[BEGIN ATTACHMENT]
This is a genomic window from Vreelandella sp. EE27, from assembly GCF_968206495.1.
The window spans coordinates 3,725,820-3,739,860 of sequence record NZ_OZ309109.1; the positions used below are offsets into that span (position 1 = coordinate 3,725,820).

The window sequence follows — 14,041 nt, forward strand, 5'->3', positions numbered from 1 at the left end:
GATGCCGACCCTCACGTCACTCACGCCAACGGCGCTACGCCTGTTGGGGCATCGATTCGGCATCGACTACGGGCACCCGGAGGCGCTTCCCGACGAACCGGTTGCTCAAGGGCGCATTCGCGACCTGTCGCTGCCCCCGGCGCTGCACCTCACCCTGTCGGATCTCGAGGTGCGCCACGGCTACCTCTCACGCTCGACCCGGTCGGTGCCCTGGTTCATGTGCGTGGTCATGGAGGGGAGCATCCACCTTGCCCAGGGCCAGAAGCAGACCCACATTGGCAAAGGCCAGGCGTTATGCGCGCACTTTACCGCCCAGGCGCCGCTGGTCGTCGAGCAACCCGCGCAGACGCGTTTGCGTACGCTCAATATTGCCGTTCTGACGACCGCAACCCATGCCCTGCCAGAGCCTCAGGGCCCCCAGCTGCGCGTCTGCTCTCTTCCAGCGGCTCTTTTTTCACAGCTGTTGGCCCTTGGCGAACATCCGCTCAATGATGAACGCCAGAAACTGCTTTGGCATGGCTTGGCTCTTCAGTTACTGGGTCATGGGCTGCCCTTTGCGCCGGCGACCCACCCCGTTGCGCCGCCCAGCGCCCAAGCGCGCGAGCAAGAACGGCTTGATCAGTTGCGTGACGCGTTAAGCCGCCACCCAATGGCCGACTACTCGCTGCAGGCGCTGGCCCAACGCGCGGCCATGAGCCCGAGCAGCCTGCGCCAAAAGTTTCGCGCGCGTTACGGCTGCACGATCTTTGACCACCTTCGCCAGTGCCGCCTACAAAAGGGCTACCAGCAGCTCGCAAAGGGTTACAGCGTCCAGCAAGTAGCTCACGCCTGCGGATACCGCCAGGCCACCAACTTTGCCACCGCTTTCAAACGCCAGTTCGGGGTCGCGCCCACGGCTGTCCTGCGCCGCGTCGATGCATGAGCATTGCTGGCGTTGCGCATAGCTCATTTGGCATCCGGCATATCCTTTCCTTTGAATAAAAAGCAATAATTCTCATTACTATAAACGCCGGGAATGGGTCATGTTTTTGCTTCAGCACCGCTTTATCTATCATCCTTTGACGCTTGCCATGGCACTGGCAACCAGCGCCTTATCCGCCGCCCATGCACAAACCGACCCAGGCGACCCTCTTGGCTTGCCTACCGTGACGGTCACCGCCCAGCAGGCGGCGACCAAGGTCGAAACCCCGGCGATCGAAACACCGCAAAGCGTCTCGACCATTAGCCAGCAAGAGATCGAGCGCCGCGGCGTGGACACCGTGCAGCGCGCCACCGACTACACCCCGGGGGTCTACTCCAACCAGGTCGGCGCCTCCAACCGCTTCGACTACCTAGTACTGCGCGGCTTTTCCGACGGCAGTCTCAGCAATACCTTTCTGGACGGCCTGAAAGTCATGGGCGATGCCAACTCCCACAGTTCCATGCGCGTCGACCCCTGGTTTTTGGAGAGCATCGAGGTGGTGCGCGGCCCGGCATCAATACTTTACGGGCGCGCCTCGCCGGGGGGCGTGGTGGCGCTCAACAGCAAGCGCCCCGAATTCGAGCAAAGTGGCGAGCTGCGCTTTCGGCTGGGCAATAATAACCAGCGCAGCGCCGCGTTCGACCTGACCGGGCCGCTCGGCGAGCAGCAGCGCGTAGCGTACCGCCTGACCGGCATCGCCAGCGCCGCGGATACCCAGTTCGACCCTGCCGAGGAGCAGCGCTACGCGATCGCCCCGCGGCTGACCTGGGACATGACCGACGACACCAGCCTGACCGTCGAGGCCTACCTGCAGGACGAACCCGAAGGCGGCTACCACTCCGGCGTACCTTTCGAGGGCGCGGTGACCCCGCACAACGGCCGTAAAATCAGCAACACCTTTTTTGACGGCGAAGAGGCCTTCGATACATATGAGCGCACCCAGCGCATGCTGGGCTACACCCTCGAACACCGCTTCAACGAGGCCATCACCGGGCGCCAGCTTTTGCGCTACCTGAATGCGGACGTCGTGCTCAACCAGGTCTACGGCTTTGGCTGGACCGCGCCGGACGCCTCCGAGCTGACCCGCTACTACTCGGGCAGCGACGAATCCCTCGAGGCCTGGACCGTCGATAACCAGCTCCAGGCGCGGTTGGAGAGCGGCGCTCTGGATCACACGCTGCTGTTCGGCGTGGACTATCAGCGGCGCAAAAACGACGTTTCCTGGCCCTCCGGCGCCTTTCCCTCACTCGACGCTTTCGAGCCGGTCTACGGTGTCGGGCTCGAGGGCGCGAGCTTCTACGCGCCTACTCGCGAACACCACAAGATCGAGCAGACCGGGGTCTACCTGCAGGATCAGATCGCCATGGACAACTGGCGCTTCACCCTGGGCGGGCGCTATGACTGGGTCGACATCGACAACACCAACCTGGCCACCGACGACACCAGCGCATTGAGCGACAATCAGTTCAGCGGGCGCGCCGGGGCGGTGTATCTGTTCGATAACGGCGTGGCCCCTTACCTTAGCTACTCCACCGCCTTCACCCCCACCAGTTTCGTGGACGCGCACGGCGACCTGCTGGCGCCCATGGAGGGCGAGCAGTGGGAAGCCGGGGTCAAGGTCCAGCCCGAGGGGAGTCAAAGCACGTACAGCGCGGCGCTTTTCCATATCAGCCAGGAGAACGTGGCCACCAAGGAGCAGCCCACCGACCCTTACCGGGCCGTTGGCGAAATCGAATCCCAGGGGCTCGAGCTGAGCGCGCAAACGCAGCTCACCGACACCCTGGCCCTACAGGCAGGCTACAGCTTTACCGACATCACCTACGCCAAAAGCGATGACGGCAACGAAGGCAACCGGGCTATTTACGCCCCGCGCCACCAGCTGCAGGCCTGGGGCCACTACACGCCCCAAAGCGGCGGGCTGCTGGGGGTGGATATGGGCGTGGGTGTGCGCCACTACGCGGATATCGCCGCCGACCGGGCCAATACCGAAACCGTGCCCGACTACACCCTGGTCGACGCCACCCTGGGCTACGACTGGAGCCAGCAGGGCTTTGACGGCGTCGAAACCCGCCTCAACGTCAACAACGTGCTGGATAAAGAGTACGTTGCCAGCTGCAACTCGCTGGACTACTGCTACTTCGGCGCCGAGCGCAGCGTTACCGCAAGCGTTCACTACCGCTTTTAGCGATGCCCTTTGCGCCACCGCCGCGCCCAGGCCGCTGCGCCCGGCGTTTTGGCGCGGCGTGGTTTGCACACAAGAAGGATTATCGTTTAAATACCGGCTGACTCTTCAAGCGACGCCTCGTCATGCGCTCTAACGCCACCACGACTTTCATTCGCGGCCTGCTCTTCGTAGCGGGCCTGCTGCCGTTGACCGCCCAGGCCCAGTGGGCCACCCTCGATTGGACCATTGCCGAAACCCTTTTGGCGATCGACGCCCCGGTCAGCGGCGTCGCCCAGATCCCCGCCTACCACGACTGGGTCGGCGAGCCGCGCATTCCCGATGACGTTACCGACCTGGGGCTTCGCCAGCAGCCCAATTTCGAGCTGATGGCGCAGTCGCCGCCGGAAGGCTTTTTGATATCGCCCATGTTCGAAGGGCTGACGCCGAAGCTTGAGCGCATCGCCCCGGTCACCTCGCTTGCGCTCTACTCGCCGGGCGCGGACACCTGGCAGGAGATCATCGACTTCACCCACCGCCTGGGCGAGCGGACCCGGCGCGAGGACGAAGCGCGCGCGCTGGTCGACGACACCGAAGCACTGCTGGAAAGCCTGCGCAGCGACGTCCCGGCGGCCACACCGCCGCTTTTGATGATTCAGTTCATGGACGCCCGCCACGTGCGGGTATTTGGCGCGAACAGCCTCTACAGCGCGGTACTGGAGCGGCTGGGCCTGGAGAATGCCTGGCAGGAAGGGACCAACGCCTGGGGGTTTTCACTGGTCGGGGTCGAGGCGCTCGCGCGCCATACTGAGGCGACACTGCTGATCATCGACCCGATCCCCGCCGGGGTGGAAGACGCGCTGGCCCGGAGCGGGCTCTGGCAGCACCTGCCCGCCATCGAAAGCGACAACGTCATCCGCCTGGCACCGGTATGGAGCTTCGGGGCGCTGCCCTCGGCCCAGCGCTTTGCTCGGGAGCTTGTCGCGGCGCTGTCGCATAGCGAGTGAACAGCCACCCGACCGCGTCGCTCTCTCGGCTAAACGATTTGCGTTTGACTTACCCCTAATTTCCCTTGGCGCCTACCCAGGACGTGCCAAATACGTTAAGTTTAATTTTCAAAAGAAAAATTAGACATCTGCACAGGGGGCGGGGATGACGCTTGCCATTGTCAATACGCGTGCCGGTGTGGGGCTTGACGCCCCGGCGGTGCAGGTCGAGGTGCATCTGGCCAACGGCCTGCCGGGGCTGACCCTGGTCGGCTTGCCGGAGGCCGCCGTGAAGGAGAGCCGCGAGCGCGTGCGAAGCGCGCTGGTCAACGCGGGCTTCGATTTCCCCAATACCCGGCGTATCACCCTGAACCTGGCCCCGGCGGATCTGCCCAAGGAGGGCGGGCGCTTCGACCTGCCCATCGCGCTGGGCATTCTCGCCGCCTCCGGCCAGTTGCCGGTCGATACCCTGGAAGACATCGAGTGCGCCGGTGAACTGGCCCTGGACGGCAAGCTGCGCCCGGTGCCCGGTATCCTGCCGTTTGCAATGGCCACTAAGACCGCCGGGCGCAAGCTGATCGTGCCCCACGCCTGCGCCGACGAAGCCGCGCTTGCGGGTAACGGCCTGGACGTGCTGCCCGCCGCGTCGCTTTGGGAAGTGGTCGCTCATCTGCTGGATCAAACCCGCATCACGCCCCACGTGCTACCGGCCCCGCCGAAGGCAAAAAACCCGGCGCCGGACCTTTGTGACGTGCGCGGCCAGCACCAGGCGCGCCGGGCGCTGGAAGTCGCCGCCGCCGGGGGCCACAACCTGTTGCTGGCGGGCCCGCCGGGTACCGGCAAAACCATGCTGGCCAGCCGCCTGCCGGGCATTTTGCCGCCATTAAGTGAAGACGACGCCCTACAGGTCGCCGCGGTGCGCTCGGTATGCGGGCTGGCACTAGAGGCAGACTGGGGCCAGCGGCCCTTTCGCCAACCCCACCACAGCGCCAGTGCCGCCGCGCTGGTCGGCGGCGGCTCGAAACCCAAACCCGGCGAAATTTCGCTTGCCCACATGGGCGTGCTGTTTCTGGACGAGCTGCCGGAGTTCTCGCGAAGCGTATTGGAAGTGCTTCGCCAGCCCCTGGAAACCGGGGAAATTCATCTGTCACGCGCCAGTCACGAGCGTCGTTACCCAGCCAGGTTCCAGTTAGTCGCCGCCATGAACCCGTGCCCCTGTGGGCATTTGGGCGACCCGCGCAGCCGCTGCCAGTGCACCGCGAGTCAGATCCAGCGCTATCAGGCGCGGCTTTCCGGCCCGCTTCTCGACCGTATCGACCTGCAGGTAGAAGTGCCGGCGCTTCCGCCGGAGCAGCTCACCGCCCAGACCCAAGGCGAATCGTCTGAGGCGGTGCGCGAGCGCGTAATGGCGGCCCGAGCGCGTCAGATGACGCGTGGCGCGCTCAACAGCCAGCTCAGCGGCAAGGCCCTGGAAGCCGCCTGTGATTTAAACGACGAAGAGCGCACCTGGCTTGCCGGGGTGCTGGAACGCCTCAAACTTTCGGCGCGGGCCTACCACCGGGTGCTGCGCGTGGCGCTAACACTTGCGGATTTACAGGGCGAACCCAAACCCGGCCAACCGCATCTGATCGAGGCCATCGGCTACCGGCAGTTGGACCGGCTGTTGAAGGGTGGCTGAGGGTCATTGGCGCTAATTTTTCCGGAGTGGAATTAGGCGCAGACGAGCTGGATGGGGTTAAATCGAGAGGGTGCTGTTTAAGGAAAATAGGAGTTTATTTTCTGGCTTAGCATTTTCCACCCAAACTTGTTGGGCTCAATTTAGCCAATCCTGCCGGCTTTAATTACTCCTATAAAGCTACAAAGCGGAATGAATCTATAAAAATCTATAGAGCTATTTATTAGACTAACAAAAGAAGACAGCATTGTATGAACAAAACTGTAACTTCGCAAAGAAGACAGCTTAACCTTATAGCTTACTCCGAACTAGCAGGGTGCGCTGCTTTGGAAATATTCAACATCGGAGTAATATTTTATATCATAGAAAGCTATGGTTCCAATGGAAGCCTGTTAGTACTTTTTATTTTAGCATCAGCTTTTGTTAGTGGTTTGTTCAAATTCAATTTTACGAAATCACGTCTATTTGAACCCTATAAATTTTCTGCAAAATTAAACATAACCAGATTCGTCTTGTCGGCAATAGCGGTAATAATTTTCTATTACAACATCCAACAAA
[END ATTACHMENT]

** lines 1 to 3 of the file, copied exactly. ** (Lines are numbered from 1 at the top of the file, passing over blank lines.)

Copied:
This is a genomic window from Vreelandella sp. EE27, from assembly GCF_968206495.1.
The window spans coordinates 3,725,820-3,739,860 of sequence record NZ_OZ309109.1; the positions used below are offsets into that span (position 1 = coordinate 3,725,820).

The window sequence follows — 14,041 nt, forward strand, 5'->3', positions numbered from 1 at the left end: